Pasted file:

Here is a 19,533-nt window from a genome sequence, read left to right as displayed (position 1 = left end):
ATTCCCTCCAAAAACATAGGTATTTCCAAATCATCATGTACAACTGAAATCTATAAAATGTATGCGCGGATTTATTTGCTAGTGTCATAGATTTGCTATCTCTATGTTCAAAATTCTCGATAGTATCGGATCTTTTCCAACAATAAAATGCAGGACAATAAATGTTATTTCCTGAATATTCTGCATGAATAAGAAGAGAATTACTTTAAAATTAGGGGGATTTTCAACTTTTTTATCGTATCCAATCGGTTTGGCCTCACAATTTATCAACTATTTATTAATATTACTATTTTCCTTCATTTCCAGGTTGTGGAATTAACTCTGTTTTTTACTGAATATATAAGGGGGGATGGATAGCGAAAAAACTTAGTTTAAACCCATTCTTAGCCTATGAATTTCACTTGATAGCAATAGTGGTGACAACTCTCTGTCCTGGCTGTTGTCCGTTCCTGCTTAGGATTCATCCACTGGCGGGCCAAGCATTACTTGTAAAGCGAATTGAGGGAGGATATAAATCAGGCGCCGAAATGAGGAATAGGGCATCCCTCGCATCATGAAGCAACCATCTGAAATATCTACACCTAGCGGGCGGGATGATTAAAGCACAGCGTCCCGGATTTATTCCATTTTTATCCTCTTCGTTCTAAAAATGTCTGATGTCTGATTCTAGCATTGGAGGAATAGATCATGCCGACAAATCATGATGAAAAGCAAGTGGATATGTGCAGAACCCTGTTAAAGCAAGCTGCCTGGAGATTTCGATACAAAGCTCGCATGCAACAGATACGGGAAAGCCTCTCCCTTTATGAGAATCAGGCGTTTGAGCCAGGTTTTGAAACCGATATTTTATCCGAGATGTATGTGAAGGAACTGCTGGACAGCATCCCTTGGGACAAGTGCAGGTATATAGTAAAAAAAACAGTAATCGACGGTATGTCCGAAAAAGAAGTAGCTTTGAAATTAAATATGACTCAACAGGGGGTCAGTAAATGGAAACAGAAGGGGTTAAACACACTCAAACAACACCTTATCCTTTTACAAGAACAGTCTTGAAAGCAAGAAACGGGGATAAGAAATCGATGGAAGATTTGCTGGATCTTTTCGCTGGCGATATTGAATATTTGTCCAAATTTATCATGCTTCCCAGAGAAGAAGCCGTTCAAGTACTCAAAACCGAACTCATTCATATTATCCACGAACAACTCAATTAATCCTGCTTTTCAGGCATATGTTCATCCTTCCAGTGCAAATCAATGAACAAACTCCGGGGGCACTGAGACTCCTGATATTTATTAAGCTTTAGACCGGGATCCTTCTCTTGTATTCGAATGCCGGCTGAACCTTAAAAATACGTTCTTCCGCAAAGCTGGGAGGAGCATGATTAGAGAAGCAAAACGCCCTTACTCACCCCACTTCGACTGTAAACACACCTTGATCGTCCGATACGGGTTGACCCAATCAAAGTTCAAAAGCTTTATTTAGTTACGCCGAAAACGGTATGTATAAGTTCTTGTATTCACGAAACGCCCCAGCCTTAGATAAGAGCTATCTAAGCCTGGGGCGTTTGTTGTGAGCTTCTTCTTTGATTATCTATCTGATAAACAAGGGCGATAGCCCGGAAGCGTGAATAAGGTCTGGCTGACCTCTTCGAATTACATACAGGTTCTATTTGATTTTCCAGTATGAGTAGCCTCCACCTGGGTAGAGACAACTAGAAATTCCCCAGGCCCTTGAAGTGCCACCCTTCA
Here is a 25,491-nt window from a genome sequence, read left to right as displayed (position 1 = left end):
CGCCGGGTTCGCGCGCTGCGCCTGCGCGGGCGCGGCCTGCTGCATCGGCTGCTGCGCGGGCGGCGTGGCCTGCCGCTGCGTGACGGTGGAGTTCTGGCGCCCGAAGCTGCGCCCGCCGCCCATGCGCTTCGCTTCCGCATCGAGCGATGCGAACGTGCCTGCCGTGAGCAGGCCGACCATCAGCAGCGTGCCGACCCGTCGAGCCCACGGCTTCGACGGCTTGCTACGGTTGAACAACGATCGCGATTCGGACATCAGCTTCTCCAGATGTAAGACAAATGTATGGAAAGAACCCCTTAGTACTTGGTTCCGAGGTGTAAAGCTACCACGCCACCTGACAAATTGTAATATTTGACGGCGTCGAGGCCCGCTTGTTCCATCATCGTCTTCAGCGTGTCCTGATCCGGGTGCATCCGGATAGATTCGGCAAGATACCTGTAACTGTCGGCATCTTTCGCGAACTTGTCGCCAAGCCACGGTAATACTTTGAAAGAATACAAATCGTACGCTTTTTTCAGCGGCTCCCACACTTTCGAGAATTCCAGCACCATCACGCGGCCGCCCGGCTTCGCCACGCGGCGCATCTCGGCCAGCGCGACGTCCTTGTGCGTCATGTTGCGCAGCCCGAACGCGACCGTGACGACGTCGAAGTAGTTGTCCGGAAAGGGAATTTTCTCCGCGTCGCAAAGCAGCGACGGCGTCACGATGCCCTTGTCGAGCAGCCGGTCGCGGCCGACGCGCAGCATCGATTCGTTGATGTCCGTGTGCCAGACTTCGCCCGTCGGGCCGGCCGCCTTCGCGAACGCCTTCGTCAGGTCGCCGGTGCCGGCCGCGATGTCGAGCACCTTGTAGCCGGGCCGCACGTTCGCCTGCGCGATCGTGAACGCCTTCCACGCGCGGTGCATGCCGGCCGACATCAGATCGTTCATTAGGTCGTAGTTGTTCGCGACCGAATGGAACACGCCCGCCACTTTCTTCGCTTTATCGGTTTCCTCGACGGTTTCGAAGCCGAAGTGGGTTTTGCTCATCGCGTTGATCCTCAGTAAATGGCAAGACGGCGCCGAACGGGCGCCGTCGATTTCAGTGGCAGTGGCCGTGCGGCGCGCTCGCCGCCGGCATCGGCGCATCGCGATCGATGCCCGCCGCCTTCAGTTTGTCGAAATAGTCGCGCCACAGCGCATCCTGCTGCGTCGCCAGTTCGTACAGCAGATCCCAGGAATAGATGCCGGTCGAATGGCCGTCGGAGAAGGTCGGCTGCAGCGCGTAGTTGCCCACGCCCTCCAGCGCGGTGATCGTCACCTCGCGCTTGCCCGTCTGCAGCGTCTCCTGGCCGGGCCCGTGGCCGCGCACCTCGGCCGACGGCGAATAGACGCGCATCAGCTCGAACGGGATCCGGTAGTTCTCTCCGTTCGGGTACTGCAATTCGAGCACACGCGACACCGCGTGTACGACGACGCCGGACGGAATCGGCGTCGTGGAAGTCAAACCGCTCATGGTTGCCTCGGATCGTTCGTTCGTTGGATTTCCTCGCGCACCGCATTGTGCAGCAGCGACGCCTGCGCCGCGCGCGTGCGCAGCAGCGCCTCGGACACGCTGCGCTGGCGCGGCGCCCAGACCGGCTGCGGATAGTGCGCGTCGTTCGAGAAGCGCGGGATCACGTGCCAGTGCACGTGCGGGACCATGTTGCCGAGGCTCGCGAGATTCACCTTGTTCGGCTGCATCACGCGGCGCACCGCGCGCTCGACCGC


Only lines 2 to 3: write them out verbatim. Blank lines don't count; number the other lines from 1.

ATTCCCTCCAAAAACATAGGTATTTCCAAATCATCATGTACAACTGAAATCTATAAAATGTATGCGCGGATTTATTTGCTAGTGTCATAGATTTGCTATCTCTATGTTCAAAATTCTCGATAGTATCGGATCTTTTCCAACAATAAAATGCAGGACAATAAATGTTATTTCCTGAATATTCTGCATGAATAAGAAGAGAATTACTTTAAAATTAGGGGGATTTTCAACTTTTTTATCGTATCCAATCGGTTTGGCCTCACAATTTATCAACTATTTATTAATATTACTATTTTCCTTCATTTCCAGGTTGTGGAATTAACTCTGTTTTTTACTGAATATATAAGGGGGGATGGATAGCGAAAAAACTTAGTTTAAACCCATTCTTAGCCTATGAATTTCACTTGATAGCAATAGTGGTGACAACTCTCTGTCCTGGCTGTTGTCCGTTCCTGCTTAGGATTCATCCACTGGCGGGCCAAGCATTACTTGTAAAGCGAATTGAGGGAGGATATAAATCAGGCGCCGAAATGAGGAATAGGGCATCCCTCGCATCATGAAGCAACCATCTGAAATATCTACACCTAGCGGGCGGGATGATTAAAGCACAGCGTCCCGGATTTATTCCATTTTTATCCTCTTCGTTCTAAAAATGTCTGATGTCTGATTCTAGCATTGGAGGAATAGATCATGCCGACAAATCATGATGAAAAGCAAGTGGATATGTGCAGAACCCTGTTAAAGCAAGCTGCCTGGAGATTTCGATACAAAGCTCGCATGCAACAGATACGGGAAAGCCTCTCCCTTTATGAGAATCAGGCGTTTGAGCCAGGTTTTGAAACCGATATTTTATCCGAGATGTATGTGAAGGAACTGCTGGACAGCATCCCTTGGGACAAGTGCAGGTATATAGTAAAAAAAACAGTAATCGACGGTATGTCCGAAAAAGAAGTAGCTTTGAAATTAAATATGACTCAACAGGGGGTCAGTAAATGGAAACAGAAGGGGTTAAACACACTCAAACAACACCTTATCCTTTTACAAGAACAGTCTTGAAAGCAAGAAACGGGGATAAGAAATCGATGGAAGATTTGCTGGATCTTTTCGCTGGCGATATTGAATATTTGTCCAAATTTATCATGCTTCCCAGAGAAGAAGCCGTTCAAGTACTCAAAACCGAACTCATTCATATTATCCACGAACAACTCAATTAATCCTGCTTTTCAGGCATATGTTCATCCTTCCAGTGCAAATCAATGAACAAACTCCGGGGGCACTGAGACTCCTGATATTTATTAAGCTTTAGACCGGGATCCTTCTCTTGTATTCGAATGCCGGCTGAACCTTAAAAATACGTTCTTCCGCAAAGCTGGGAGGAGCATGATTAGAGAAGCAAAACGCCCTTACTCACCCCACTTCGACTGTAAACACACCTTGATCGTCCGATACGGGTTGACCCAATCAAAGTTCAAAAGCTTTATTTAGTTACGCCGAAAACGGTATGTATAAGTTCTTGTATTCACGAAACGCCCCAGCCTTAGATAAGAGCTATCTAAGCCTGGGGCGTTTGTTGTGAGCTTCTTCTTTGATTATCTATCTGATAAACAAGGGCGATAGCCCGGAAGCGTGAATAAGGTCTGGCTGACCTCTTCGAATTACATACAGGTTCTATTTGATTTTCCAGTATGAGTAGCCTCCACCTGGGTAGAGACAACTAGAAATTCCCCAGGCCCTTGAAGTGCCACCCTTCA
Here is a 25,491-nt window from a genome sequence, read left to right as displayed (position 1 = left end):